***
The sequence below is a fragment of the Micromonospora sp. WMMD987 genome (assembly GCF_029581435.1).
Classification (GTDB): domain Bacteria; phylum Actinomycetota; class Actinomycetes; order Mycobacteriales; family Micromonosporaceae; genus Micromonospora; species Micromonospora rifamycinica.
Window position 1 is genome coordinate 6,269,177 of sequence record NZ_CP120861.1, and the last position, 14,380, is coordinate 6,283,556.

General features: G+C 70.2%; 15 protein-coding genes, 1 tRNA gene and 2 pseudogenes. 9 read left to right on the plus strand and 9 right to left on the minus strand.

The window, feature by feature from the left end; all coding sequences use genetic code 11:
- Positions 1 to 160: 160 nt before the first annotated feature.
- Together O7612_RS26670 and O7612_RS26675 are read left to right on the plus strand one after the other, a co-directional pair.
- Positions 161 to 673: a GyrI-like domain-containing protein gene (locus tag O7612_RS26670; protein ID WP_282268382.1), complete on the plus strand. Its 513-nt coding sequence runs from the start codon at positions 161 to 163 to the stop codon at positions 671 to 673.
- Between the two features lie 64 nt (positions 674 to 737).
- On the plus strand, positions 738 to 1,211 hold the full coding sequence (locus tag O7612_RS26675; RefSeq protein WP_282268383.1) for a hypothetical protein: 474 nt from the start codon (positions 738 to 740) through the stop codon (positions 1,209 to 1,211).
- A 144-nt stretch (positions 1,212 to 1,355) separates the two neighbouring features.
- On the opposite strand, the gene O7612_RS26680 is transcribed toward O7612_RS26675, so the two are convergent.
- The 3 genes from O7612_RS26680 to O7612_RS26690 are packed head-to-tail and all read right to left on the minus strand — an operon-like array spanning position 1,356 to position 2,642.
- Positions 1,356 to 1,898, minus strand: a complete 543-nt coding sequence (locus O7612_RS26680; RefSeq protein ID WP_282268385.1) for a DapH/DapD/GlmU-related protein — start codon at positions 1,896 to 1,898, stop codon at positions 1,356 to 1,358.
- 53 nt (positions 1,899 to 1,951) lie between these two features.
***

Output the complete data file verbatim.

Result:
The sequence below is a fragment of the Micromonospora sp. WMMD987 genome (assembly GCF_029581435.1).
Classification (GTDB): domain Bacteria; phylum Actinomycetota; class Actinomycetes; order Mycobacteriales; family Micromonosporaceae; genus Micromonospora; species Micromonospora rifamycinica.
Window position 1 is genome coordinate 6,269,177 of sequence record NZ_CP120861.1, and the last position, 14,380, is coordinate 6,283,556.

General features: G+C 70.2%; 15 protein-coding genes, 1 tRNA gene and 2 pseudogenes. 9 read left to right on the plus strand and 9 right to left on the minus strand.

The window, feature by feature from the left end; all coding sequences use genetic code 11:
- Positions 1 to 160: 160 nt before the first annotated feature.
- Together O7612_RS26670 and O7612_RS26675 are read left to right on the plus strand one after the other, a co-directional pair.
- Positions 161 to 673: a GyrI-like domain-containing protein gene (locus tag O7612_RS26670; protein ID WP_282268382.1), complete on the plus strand. Its 513-nt coding sequence runs from the start codon at positions 161 to 163 to the stop codon at positions 671 to 673.
- Between the two features lie 64 nt (positions 674 to 737).
- On the plus strand, positions 738 to 1,211 hold the full coding sequence (locus tag O7612_RS26675; RefSeq protein WP_282268383.1) for a hypothetical protein: 474 nt from the start codon (positions 738 to 740) through the stop codon (positions 1,209 to 1,211).
- A 144-nt stretch (positions 1,212 to 1,355) separates the two neighbouring features.
- On the opposite strand, the gene O7612_RS26680 is transcribed toward O7612_RS26675, so the two are convergent.
- The 3 genes from O7612_RS26680 to O7612_RS26690 are packed head-to-tail and all read right to left on the minus strand — an operon-like array spanning position 1,356 to position 2,642.
- Positions 1,356 to 1,898, minus strand: a complete 543-nt coding sequence (locus O7612_RS26680; RefSeq protein ID WP_282268385.1) for a DapH/DapD/GlmU-related protein — start codon at positions 1,896 to 1,898, stop codon at positions 1,356 to 1,358.
- 53 nt (positions 1,899 to 1,951) lie between these two features.